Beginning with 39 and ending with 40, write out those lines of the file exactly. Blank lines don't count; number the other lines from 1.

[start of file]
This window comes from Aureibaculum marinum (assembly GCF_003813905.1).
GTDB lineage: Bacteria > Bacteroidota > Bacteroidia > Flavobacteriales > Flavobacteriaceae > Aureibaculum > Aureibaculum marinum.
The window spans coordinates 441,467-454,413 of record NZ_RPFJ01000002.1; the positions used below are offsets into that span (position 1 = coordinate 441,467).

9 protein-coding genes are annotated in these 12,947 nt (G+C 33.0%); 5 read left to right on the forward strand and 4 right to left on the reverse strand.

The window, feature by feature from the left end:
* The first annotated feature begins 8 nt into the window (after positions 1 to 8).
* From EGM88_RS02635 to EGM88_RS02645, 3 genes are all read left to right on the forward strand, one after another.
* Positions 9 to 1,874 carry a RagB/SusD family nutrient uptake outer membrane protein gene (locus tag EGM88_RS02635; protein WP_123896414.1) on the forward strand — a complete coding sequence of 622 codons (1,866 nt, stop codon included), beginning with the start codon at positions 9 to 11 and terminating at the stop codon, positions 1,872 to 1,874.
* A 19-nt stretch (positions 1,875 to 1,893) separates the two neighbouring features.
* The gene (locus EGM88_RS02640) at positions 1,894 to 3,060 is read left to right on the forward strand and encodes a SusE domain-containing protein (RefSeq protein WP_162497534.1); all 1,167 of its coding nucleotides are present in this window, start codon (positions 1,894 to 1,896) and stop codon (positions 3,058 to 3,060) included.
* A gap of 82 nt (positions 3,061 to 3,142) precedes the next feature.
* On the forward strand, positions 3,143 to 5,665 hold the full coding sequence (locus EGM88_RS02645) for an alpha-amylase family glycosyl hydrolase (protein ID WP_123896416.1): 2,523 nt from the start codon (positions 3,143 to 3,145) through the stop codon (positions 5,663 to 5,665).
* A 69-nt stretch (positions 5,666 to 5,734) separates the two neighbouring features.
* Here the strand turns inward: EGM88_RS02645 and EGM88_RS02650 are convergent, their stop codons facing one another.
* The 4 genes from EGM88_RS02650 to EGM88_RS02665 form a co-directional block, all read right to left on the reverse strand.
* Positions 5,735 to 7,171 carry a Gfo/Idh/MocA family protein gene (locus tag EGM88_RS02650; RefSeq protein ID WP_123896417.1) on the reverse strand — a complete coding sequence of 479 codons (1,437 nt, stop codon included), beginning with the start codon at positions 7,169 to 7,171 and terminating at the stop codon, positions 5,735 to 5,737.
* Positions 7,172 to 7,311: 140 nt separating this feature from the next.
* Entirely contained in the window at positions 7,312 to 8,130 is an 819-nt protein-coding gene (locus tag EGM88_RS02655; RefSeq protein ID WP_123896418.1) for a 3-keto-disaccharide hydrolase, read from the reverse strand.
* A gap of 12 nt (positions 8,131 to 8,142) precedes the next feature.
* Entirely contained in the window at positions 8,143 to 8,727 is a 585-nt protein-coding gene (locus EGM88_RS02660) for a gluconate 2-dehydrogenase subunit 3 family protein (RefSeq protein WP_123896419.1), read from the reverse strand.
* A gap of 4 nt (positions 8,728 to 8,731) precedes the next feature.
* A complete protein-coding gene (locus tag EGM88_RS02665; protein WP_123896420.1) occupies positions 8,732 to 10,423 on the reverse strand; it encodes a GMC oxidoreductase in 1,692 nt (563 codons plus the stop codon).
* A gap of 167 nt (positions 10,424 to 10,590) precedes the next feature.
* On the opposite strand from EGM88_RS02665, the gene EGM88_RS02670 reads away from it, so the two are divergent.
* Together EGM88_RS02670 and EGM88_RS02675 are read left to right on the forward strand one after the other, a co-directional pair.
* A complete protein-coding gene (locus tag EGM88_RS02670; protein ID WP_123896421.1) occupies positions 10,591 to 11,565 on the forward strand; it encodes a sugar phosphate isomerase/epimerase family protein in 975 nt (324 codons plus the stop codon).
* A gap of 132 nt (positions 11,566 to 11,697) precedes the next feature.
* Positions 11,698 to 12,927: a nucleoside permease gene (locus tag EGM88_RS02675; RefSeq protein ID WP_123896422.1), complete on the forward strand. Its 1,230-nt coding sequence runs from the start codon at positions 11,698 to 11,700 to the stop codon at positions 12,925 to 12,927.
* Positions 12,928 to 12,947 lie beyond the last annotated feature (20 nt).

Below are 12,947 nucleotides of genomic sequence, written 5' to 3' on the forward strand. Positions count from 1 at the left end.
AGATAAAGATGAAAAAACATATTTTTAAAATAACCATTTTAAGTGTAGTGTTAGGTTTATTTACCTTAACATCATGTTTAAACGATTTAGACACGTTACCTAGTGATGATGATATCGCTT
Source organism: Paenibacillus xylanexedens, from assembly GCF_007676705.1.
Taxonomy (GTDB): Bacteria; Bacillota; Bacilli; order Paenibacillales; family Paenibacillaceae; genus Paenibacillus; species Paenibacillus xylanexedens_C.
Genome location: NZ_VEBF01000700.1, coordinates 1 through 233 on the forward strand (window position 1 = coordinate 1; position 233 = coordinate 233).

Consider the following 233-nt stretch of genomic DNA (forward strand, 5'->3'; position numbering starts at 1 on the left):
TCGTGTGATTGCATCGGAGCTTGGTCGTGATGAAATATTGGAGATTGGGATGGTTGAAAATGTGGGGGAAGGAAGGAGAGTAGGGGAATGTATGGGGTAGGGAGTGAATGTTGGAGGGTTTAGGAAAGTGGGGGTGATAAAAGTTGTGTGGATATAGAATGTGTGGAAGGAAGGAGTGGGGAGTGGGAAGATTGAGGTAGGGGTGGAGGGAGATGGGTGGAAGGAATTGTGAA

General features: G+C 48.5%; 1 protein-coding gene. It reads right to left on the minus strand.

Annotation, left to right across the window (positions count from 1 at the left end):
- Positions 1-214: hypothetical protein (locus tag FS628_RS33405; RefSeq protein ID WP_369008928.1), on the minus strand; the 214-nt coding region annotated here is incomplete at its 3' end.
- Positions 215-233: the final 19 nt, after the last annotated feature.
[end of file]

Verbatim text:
- Positions 1-214: hypothetical protein (locus tag FS628_RS33405; RefSeq protein ID WP_369008928.1), on the minus strand; the 214-nt coding region annotated here is incomplete at its 3' end.
- Positions 215-233: the final 19 nt, after the last annotated feature.